Social Work vs. Psychology
Both social work and psychology are fields that equip others with the necessary tools to help themselves. Social work and psychology are oriented towards the same outcome: recognizing and treating mental illness, and empowering individuals to improve their own lives. While they sometimes overlap and intersect, each profession approaches their work with individuals in a distinctive manner. As a result, each profession requires different levels of education, licensure, or certification.
Social workers help people solve and cope with everyday problems that arise in their lives. While some social workers require a bachelor’s degree, clinical social workers should have a master’s degree, appropriate experience, and a license for the state in which they practice.
Psychologists study emotional, cognitive, and social processes and behavior. They observe and make sense of the way in which an individual relates to others and the environment around them. Psychologists typically hold a doctorate degree in psychology and a license to practice. In some cases, a master’s degree may suffice for certain related positions.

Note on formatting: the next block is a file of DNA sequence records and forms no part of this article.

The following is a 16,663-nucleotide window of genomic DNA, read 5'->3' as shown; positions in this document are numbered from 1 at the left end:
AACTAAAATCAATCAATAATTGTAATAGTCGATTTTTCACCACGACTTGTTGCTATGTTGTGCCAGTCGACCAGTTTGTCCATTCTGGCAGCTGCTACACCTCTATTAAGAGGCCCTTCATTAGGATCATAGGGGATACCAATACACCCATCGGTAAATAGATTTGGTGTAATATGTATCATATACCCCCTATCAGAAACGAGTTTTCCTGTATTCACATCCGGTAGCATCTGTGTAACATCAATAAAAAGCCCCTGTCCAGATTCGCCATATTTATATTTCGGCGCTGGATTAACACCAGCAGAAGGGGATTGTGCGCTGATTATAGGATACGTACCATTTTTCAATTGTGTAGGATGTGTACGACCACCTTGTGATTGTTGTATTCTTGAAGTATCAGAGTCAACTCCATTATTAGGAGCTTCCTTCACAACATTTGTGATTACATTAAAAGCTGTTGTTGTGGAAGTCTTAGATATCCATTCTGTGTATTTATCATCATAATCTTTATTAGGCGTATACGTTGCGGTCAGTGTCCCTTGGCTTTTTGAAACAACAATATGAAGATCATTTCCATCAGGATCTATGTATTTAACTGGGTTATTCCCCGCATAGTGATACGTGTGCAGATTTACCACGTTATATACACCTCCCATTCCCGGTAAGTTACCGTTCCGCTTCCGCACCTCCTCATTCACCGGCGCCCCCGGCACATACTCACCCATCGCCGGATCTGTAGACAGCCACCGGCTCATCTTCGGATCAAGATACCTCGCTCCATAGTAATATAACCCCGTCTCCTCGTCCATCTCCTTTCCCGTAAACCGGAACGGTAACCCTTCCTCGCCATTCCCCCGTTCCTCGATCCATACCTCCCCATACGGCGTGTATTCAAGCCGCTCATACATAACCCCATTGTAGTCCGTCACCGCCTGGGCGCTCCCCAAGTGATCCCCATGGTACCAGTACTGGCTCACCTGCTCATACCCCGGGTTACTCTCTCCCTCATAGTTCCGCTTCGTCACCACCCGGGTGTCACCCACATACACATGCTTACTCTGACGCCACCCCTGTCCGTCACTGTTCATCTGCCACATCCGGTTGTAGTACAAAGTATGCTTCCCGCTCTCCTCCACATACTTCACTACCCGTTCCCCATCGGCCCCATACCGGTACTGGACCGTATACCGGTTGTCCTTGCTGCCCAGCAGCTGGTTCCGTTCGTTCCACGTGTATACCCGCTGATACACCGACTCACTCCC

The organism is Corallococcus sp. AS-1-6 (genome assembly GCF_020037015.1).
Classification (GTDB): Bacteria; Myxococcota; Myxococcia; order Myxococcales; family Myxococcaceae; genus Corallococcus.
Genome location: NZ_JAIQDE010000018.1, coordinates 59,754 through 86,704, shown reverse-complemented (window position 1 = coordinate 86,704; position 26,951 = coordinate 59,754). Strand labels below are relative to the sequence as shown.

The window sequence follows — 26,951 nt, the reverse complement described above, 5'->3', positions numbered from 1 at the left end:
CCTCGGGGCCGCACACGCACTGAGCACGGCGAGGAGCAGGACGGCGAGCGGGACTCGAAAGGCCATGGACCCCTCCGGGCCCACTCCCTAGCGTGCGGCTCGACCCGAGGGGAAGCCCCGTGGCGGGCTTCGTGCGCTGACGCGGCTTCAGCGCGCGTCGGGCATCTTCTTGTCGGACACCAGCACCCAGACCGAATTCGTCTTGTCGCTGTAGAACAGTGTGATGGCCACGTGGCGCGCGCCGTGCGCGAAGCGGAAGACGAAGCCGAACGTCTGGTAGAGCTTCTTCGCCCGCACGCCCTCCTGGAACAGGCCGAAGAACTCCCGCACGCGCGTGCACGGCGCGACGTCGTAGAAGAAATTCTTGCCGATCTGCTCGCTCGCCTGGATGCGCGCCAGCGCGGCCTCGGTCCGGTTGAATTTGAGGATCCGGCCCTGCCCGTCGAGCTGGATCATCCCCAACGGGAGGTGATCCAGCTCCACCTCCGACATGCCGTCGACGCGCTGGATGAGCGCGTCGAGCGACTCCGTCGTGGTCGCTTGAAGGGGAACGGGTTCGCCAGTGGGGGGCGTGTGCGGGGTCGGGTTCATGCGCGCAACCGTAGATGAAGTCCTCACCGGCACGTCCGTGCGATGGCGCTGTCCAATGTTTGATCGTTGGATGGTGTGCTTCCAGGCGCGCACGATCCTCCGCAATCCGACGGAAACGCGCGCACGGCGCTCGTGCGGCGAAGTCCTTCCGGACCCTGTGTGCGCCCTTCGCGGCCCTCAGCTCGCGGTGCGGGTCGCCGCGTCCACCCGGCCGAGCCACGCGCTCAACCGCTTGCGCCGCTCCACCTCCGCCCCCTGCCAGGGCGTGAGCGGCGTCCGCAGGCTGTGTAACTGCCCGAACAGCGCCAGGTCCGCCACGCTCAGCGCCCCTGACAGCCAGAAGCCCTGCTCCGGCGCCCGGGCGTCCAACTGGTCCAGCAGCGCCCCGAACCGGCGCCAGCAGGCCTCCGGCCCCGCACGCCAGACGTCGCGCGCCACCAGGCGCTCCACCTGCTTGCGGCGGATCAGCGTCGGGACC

As of 2018, there were over 700,000 social workers External link , according to the Bureau of Labor Statistics (BLS). The BLS reports in 2018 that there were also over 180,000 psychologists External link . Both fields are also projected to grow in the coming decade, along with the overall employment of individuals working in these fields. This growth will be driven by increasing demand for healthcare and social services External link . If a career based on helping others resonates with you, there’s never been a better time to consider studying social work or psychology